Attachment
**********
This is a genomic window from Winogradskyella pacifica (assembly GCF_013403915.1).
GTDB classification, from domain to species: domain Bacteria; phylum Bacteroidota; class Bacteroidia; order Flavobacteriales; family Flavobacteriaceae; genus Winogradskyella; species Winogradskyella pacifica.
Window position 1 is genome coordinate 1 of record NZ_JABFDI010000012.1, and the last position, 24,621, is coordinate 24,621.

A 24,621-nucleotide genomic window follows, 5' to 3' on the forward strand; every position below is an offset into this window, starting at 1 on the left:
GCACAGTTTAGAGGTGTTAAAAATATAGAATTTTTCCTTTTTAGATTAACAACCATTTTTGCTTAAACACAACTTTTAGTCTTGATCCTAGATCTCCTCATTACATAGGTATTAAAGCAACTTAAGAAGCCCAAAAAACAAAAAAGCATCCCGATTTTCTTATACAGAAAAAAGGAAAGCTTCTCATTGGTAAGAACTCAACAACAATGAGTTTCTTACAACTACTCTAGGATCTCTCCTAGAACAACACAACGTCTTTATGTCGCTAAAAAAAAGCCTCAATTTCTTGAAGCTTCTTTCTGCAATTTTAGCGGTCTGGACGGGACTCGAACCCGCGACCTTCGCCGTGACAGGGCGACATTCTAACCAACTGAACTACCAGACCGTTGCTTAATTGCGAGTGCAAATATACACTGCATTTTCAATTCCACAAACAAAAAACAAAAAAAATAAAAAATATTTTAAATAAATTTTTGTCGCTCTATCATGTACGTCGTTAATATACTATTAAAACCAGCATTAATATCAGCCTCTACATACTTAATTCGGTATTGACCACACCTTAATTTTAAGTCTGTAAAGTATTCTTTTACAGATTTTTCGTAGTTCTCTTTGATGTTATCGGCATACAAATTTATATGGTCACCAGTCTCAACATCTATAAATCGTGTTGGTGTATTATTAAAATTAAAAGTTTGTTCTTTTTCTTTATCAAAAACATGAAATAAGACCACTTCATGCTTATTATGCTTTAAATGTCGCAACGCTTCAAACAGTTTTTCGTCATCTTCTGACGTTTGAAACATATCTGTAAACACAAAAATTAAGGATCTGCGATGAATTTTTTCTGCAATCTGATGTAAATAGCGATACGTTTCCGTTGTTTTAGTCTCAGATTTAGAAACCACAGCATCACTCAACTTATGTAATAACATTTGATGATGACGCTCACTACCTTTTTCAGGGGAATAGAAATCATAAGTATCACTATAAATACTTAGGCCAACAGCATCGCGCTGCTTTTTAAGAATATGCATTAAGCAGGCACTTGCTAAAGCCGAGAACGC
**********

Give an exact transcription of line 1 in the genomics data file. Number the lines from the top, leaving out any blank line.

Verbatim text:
This is a genomic window from Winogradskyella pacifica (assembly GCF_013403915.1).